KHNThe Institute of Medicine this week urged Congress to allocate to community clinics more of the $15 billion it spends annually on training new doctors. But hospitals say that's the wrong prescription.
Mummies from Ancient Egypt, Peru and the U.S. all show signs of hardened arteries. But why? Researchers say bad hygiene, open hearths and maybe some deeply ingrained genetic factors were to blame.
One study suggests middle-aged adults with a history of problem drinking may be twice as likely to develop serious memory issues as the years wear on.
KQEDAdding a translation to the English label would require bigger bottles, pharmacists say. They worry patients would wind up carrying a few pills around loose — without any instructions at all.
KHNWe spend $15 billion a year training doctors but end up with a medical workforce that doesn't meet the nation's health care needs, according to an Institute of Medicine Report.
KHNMedicare is trying a different approach in one experiment: Some hospice patients will still be able to get treatments aimed at prolonging life.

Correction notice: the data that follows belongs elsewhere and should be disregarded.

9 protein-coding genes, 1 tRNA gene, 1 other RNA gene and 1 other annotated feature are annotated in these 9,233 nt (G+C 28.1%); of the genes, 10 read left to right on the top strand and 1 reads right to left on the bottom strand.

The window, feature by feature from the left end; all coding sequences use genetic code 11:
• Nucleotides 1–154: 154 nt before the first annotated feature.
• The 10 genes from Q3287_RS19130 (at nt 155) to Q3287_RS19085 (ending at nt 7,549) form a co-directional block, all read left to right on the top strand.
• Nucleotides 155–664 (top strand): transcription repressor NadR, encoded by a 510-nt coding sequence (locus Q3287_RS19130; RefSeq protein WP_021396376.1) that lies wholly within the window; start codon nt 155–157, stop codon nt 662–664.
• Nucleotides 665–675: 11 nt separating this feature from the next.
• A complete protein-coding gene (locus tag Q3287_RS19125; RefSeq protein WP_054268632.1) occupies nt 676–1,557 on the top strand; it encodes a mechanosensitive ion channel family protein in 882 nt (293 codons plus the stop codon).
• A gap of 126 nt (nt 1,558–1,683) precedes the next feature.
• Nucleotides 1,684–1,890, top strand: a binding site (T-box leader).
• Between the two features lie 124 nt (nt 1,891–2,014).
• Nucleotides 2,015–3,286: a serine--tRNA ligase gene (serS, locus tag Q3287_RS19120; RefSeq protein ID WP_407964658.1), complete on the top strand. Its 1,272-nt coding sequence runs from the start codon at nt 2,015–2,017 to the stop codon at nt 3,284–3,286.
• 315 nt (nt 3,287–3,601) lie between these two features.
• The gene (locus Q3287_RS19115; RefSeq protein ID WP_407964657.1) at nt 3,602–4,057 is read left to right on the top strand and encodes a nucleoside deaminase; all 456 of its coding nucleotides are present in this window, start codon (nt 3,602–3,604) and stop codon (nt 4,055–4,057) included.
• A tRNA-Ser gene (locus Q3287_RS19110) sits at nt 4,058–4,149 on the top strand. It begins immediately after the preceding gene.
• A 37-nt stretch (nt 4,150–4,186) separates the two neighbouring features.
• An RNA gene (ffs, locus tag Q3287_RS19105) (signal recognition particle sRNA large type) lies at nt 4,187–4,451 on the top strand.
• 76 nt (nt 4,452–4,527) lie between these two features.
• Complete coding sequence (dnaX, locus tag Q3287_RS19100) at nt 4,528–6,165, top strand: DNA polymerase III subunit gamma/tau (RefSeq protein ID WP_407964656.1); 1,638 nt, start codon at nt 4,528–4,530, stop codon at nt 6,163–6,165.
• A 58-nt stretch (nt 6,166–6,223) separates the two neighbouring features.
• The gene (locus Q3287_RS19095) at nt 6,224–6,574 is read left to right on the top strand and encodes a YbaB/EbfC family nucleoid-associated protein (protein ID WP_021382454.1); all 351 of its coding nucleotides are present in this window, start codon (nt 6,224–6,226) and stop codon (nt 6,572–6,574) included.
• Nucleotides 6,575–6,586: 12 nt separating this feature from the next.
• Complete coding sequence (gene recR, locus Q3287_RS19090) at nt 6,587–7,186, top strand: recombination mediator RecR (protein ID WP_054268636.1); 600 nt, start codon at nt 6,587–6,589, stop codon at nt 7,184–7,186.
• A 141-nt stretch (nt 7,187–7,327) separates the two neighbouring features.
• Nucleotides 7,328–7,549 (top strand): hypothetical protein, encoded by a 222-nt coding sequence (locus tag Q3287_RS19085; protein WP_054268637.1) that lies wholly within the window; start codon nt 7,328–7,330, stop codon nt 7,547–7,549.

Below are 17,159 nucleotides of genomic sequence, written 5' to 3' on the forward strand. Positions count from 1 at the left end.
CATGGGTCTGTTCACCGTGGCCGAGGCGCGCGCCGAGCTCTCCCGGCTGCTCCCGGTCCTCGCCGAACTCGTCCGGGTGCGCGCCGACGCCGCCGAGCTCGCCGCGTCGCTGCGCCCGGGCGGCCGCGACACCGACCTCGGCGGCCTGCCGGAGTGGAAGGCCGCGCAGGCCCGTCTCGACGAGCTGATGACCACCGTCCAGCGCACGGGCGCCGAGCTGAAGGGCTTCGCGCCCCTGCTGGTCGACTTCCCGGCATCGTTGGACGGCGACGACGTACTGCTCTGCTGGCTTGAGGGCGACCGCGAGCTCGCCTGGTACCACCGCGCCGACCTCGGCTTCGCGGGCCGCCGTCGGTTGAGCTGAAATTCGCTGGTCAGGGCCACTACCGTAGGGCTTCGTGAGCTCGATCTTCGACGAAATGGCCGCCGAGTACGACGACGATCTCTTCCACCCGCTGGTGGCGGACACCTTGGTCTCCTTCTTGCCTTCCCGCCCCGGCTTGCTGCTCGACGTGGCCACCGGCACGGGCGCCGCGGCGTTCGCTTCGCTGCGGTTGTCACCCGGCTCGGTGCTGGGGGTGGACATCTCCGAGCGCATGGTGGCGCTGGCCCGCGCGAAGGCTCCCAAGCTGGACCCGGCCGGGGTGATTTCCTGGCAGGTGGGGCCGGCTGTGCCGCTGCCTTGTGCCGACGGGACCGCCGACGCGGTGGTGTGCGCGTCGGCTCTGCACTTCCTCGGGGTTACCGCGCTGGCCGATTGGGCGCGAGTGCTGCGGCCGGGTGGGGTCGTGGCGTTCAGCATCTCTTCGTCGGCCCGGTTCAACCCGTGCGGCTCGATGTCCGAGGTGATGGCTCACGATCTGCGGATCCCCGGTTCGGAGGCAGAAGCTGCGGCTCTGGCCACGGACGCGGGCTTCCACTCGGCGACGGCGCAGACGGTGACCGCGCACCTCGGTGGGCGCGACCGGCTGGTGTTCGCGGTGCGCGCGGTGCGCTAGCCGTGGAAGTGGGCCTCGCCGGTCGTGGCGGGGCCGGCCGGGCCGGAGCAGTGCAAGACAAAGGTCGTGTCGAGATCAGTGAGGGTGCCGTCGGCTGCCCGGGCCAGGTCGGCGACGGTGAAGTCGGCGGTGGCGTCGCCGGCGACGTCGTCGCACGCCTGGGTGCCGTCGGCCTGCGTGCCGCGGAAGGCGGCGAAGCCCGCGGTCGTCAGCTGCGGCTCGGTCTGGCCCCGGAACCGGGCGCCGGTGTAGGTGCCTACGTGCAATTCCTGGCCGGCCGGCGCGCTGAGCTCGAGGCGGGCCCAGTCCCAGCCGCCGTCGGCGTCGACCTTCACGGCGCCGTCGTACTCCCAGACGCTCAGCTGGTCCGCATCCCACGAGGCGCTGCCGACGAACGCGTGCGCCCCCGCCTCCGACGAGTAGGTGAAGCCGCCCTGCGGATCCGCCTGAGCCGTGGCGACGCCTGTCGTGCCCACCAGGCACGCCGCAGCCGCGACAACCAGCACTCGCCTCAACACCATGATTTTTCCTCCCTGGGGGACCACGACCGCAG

It's hard not to worry about heart problems when running hard in hot weather. But heatstroke is a far bigger health risk, researchers say. Marathon organizers are trying to make races safer.
KHNMedicare's trust fund is projected to have money until 2030, four years longer than predicted last year. But the fund that pays for disability benefits could run dry just two years from now.
The string of genes that make a man a man used to be much bigger, and some geneticists say it may be wasting away. Back off, others say. Y has been stable — and crucial — for millennia.
Do you feel like you wander aimlessly through life, or is there a reason you're here? Psychologists say people with a sense of purpose may stress out less. Or they may lead healthier lives.